Authors embrace Share Link – the free access service for new articles
The initiative has now been rolled out to more than 2,000 journals and some links have attracted more than 1,000 clicks
By Kitty van Hensbergen Posted on 1 May 2015
The moment an author’s accepted paper appears online is a memorable one. And it’s a moment most want to share with their colleagues and peers.
Historically, when an article was published on ScienceDirect, we would send the author a PDF offprint to circulate to their networks. However, all that changed in the summer of 2014, when we rolled out the Share Link initiative - customized short links which provide 50 days’ free access to newly-published articles on ScienceDirect.
Share Link – how it works
- Authors receive a customized Share Link to their newly-published article on ScienceDirect.
- The link provides 50 days’ free access to their article – after that, the usual access rules apply.
- Users clicking on the Share Link within the 50-day period will be taken directly to the article with no sign up or registration required.
- Share Links are ideal for sharing via email and social networks such as Facebook, Twitter, LinkedIn, and ResearchGate.
More than 2,100 journals now offer the initiative and over 263,117 articles have already had a Share Link assigned. One of the main objectives of the project is to help authors share their papers and we have received some very encouraging feedback and results.
Around 64 percent of issued Share Links have been clicked on at least once, and on average each Share Link is clicked on 3.9 times. “Articles can easily be shared on blogs, personal websites and social media with this unique URL, and we see that a lot of authors do exactly that, predominantly on Facebook,” reveals Dr. Inez van Korlaar, Elsevier’s Head of Project Management in the Marketing Communications & Researcher Engagement department.
14.9 percent of all Share Link traffic originates from social media. On average, there are around 14 clicks for every link posted on sites such as Twitter, Facebook, LinkedIn, Weibo and many other networks.
“Some articles have been accessed via the Share Link more than 1,000 times,” adds Dr. van Korlaar. “In those cases, it’s where there’s been some publicity around the article, and the link has been included. As we only send the links to the authors themselves, that means they’re finding ways to use them to promote their research amongst journalists.”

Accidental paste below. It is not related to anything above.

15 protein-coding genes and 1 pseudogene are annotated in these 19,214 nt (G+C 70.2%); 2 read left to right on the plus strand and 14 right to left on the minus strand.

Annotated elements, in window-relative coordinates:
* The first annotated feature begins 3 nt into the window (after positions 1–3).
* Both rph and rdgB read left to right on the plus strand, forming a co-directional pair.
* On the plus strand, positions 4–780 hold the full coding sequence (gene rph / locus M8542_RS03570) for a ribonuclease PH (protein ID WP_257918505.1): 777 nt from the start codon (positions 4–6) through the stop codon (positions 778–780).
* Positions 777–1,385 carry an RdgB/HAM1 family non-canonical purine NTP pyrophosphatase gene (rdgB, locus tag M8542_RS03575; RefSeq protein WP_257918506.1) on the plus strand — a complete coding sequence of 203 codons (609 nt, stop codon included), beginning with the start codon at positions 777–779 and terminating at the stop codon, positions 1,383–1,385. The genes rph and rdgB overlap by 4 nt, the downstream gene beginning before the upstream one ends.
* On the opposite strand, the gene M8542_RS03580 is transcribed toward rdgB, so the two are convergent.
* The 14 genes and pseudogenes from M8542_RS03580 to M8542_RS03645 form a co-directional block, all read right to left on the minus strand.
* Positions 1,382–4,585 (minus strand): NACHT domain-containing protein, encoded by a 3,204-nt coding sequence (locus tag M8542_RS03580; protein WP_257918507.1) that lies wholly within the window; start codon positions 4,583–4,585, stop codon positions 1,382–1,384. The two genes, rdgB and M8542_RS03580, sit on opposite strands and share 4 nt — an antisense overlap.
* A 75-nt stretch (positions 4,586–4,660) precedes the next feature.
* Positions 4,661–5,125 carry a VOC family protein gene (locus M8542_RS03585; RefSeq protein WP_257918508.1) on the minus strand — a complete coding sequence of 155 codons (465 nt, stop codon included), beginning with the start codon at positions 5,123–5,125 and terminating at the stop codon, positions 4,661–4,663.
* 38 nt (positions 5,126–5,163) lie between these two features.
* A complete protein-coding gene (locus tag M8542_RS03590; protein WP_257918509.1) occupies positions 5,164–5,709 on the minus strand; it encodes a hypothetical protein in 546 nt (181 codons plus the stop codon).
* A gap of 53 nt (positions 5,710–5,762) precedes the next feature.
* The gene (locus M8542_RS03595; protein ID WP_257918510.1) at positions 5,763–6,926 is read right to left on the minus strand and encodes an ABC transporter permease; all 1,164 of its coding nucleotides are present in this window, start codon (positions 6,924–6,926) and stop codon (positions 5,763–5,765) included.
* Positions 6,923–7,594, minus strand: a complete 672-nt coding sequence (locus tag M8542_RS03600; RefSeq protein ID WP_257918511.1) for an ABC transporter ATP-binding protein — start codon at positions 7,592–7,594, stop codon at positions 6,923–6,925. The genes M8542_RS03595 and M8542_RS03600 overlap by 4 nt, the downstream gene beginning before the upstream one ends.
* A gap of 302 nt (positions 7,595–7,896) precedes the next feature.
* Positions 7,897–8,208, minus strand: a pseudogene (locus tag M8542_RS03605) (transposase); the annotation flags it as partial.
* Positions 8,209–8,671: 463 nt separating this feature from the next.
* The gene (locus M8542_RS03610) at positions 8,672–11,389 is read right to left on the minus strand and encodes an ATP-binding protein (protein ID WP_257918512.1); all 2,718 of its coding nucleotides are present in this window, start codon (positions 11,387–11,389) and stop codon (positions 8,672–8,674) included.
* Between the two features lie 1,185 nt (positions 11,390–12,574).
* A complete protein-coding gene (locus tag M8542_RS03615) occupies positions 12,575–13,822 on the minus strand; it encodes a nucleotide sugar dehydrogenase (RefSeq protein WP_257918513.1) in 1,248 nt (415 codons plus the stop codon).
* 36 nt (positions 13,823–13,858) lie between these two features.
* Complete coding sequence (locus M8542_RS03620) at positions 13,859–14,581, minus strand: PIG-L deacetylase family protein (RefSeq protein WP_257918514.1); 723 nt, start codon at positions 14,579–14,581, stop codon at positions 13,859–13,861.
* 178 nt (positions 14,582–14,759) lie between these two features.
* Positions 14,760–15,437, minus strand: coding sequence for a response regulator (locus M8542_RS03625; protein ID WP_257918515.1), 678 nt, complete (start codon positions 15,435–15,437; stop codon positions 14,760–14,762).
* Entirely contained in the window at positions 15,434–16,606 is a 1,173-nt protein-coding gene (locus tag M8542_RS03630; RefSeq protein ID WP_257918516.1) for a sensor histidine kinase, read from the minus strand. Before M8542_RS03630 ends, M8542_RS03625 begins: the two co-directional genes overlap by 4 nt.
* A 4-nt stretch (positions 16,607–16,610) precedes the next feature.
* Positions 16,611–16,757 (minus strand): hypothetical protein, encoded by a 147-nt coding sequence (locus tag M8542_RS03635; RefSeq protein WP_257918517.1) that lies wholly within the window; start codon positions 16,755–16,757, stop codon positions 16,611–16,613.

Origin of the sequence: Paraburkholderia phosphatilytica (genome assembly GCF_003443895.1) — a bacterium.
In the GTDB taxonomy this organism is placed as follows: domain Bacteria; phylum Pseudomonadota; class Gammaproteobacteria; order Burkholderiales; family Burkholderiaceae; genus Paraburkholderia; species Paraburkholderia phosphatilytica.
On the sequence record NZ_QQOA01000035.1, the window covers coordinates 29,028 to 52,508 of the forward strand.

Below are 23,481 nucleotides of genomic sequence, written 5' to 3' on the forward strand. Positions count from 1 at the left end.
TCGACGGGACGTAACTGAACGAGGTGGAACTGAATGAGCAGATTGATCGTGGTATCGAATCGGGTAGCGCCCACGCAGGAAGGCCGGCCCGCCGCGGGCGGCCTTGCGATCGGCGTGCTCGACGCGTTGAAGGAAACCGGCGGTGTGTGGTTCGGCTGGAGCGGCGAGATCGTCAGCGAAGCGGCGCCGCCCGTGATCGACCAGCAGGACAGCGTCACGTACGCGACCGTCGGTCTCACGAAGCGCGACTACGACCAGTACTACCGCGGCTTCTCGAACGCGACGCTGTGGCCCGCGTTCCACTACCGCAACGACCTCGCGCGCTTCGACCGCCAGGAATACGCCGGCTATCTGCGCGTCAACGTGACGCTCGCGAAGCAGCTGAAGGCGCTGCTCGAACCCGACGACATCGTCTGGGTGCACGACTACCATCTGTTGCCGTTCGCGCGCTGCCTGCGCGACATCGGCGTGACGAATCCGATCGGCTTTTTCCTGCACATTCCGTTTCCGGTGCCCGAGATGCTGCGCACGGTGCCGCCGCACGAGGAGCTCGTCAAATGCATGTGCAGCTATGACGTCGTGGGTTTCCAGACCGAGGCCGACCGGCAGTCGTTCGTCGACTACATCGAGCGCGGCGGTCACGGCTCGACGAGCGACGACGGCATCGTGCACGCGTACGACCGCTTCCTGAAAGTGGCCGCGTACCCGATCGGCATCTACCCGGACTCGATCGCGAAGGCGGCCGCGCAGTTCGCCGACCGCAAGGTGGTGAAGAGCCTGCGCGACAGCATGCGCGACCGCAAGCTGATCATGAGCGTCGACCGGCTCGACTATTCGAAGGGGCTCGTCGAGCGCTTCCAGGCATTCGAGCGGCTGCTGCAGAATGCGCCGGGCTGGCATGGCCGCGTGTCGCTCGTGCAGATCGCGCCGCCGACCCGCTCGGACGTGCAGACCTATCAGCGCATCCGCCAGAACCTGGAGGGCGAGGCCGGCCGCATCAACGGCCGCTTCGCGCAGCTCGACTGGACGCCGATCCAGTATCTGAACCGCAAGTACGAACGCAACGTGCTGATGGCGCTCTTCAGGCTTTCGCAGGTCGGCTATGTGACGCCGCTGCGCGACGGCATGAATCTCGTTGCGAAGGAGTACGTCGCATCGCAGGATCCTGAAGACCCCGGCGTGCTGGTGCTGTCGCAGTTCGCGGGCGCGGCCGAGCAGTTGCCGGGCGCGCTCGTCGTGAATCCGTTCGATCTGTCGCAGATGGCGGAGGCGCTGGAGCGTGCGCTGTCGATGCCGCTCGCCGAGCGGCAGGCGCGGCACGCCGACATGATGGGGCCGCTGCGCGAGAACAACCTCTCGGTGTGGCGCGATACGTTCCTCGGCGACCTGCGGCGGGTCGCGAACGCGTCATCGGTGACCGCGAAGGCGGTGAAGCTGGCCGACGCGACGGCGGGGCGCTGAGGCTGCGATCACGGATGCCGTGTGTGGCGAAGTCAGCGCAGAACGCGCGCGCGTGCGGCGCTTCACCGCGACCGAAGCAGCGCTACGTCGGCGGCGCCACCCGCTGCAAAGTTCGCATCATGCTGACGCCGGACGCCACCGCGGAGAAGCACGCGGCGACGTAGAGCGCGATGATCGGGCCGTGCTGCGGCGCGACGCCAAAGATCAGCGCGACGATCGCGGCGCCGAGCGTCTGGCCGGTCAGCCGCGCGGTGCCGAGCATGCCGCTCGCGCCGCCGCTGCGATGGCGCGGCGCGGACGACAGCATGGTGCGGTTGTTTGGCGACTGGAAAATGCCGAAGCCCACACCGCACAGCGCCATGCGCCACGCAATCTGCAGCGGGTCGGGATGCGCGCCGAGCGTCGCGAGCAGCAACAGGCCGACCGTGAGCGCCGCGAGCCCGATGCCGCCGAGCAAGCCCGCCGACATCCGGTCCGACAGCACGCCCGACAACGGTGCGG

The response to Share Link has been hugely positive. “I don’t think we’ve had a single piece of negative feedback,” says Egbert van Wezenbeek, Elsevier’s Director Publication Process Development. “It’s mainly been people saying how much they love it. It’s a more modern approach to the old ‘e-offprints’ system, whereby authors were sent watermarked PDFs of their articles, along with some instructions as to how they could share them.”
Why share your article?
If more websites link to your article, you will attract more readers and your article will appear higher in the list of results returned by search engines.
To date, one of the most used Share Links has been for a research article suggesting that men who shower their online profiles with ‘selfies’ are more likely to display psychopathic traits than those who don’t. “The paper was linked to via a story on Yahoo news, and received more than 1,300 clicks,” explains Dr. van Korlaar. “The result was that the author’s research received a lot more visibility outside the science community."
The Twitter feed below features Elsevier authors who have tweeted the Share Links we've sent them.
Kitty van Hensbergen is a Project Manager in the Marketing Communications & Researcher Engagement department and is responsible for global projects. She has an MSc degree in economics and business, specializing in marketing, from Erasmus University Rotterdam. She is based in Amsterdam.